abortion, abortion restrictions, anti-abortion movement, Crisis Pregnancy Centers, misleading advice, obstacles to abortion, TRAP laws
Recently, I reviewed two books for a librarians’ journal. Although both examine the experiences of U.S. women who wish to terminate undesired pregnancies, the two books couldn’t be more different. Obstacle Course: The Everyday Struggle to Get an Abortion in America, by David S. Cohen and Carole Joffe, is as straightforward as its title. Using first-person accounts by abortion providers, clinic volunteers, reproductive rights activists, and women seeking abortion, the authors chronicle the difficulties that confront women in most parts of the country: a distressing tangle of TRAP laws, long waiting periods, harassment by anti-abortion protesters, and state-mandated falsehoods that physicians must deliver to their patients before an abortion. These obstacles—which of course disproportionately affect women of color, rural women, and the poor—make accessing abortion far more time-consuming, expensive, risky and stressful than it needs to be (and certainly far more difficult than it is in any other industrialized country).
Cohen and Joffe don’t just focus on the negative, however. They also describe the situation in areas of the U.S. where abortion access is routine. In these places reproductive health clinics are not subject to TRAP laws, women seeking abortions are rarely harassed or stigmatized, and state financial assistance is available. Also, in some states early abortion is possible via telemedicine, and in a few jurisdictions abortion by means of medication can be overseen by physicians’ assistants or nurse practitioners. Obstacle Course is readable, nuanced, and comprehensive; if I were still teaching, I would happily assign it to undergraduates.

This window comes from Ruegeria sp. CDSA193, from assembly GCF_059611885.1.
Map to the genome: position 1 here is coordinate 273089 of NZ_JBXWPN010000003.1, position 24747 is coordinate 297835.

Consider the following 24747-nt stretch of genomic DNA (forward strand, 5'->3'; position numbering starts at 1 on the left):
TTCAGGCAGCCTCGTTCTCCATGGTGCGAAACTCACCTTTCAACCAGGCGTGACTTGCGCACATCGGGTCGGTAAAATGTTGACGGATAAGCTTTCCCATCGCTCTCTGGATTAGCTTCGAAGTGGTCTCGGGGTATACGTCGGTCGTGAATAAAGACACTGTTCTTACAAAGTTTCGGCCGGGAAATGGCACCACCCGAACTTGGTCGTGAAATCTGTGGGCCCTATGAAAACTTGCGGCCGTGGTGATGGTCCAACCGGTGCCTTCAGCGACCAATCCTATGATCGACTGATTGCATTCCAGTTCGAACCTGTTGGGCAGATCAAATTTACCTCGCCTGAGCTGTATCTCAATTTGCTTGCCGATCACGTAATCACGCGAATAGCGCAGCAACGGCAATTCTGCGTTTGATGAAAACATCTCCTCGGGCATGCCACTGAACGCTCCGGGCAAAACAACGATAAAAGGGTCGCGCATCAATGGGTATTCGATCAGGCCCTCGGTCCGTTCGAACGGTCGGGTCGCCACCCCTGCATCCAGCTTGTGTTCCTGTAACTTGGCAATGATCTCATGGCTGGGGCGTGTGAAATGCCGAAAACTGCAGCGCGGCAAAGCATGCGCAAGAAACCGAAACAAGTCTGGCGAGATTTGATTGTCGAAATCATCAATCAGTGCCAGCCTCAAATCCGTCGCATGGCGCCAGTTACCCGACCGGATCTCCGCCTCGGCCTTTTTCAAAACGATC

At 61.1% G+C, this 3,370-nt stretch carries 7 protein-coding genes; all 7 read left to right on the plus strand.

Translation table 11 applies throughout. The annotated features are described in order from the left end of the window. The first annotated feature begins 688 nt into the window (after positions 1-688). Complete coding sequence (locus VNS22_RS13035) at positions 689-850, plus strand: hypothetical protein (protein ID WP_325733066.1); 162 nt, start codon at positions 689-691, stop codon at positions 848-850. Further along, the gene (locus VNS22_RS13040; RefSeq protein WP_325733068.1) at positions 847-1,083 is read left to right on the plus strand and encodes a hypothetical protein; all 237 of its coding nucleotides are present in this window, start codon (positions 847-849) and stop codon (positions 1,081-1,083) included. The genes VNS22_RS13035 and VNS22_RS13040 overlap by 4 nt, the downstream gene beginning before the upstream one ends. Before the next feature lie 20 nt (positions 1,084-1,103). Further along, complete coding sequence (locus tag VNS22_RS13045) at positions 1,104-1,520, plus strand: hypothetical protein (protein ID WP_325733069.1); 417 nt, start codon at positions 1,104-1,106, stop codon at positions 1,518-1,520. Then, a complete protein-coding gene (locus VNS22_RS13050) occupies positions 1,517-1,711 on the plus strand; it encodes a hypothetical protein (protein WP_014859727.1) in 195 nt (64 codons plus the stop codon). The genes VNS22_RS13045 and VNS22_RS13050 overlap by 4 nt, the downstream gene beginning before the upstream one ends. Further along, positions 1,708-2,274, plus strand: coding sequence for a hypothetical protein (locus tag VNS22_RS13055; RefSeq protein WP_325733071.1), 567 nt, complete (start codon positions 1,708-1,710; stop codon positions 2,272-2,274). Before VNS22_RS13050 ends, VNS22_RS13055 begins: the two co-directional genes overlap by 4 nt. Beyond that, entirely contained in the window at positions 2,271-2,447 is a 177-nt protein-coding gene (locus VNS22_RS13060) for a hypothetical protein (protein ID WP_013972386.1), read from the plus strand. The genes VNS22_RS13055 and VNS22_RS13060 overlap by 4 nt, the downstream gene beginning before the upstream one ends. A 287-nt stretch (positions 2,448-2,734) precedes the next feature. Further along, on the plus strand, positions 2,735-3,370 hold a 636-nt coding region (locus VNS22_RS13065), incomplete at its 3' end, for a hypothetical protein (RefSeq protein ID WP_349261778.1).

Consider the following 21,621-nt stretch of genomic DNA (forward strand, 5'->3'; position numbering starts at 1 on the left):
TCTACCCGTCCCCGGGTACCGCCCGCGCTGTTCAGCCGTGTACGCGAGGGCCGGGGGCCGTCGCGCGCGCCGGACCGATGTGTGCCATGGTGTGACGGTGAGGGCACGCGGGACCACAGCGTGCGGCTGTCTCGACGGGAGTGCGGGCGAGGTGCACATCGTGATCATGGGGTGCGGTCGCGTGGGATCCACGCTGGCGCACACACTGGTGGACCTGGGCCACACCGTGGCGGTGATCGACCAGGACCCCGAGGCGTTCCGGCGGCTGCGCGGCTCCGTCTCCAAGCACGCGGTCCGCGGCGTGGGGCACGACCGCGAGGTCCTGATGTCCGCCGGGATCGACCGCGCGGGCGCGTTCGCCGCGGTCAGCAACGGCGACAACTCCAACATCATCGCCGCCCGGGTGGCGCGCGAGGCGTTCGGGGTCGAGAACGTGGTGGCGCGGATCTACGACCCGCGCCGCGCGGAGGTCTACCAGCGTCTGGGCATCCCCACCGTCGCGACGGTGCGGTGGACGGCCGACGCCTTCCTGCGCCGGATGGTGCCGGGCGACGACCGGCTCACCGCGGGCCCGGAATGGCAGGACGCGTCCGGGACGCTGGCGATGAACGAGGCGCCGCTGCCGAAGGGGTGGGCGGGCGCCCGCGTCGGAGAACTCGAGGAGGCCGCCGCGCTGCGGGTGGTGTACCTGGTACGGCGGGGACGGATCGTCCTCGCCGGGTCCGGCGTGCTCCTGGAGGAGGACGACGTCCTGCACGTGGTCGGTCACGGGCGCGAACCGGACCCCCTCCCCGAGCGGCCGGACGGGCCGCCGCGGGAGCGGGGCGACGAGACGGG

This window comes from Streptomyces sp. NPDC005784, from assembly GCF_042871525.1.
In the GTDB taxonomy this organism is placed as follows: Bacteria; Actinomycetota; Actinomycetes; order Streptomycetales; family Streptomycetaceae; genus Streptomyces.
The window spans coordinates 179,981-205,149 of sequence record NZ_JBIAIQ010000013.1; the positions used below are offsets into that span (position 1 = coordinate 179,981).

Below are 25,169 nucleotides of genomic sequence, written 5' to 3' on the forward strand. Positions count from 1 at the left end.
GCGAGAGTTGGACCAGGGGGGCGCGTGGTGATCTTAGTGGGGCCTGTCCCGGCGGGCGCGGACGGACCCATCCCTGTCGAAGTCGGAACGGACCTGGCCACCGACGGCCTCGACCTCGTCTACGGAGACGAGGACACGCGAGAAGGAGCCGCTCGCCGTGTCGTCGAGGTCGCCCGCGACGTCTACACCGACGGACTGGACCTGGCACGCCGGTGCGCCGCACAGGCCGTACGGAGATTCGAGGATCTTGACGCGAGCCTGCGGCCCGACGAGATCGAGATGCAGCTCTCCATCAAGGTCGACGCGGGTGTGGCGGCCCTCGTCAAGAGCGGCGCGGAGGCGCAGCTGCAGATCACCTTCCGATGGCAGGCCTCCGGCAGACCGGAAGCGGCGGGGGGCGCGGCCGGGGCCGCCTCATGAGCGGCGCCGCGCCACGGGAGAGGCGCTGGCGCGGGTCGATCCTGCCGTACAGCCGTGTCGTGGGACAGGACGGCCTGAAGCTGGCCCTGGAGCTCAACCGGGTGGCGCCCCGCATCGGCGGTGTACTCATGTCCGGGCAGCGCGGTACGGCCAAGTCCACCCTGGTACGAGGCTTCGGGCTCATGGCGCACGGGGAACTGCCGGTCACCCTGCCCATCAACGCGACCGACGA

The second book, The Pro-Life Pregnancy Help Movement: Serving Women or Saving Babies, by Laura Hussey, has a title that immediately reveals the author’s anti-abortion bias (“pro-life” and “saving babies”). Hussey frankly admits her early involvement in anti-abortion activism and her belief that human life begins at conception. Given her own anti-abortion advocacy, it is not surprising that Hussey’s treatment of the crisis pregnancy centers (CPCs) is admiring and uncritical. Because the CPCs have received negative press for their deceptive practices and intimidation techniques used against women seeking abortion, they have been rebranded by their supporters as “pregnancy help centers.” Hussey not only accepts the rebranding, but styles the women she surveys as benevolent, religiously-motivated “social reformers” whose opposition to abortion stems from their deep desire to serve women.
In Hussey’s account, CPC personnel distance themselves from the more extreme wings of the anti-abortion movement. Interviewees claim, for example, that they avoid what they euphemistically term “sidewalk counseling” but which personnel and patients at abortion clinics see as traumatizing harassment. CPC employees also claim that their work is non-political, and that they have nothing to do with lobbying for TRAP laws, mandatory pre-abortion viewing of ultrasounds and anti-abortion videos, and other barriers to abortion access so ably chronicled in Obstacle Course. (By the way, Karissa Haugeberg paints a very different picture of the women of the CPCs and their support for and in some cases participation in violent anti-abortion activities; see my review of her Women Against Abortion in this earlier post.)
There are numerous questionable aspects of Hussey’s laudatory treatment of the CPCs. To my mind, most damning is her refusal to take a stand on the junk “science” that the CPCs disseminate to their clients. CPCs routinely claim that abortions cause breast cancer, are more dangerous than carrying a pregnancy to term, negatively affect women’s long term mental and physical health, and so on.
These false claims have been refuted by professional bodies ranging from the World Health Organization to the American College of Obstetricians and Gynecologists. Yet Hussey portrays the CPC propaganda as having equivalent weight to those refutations. This stance is inexcusable. By spreading medical misinformation, the CPCs give the lie to their claims to be serving the interests of women.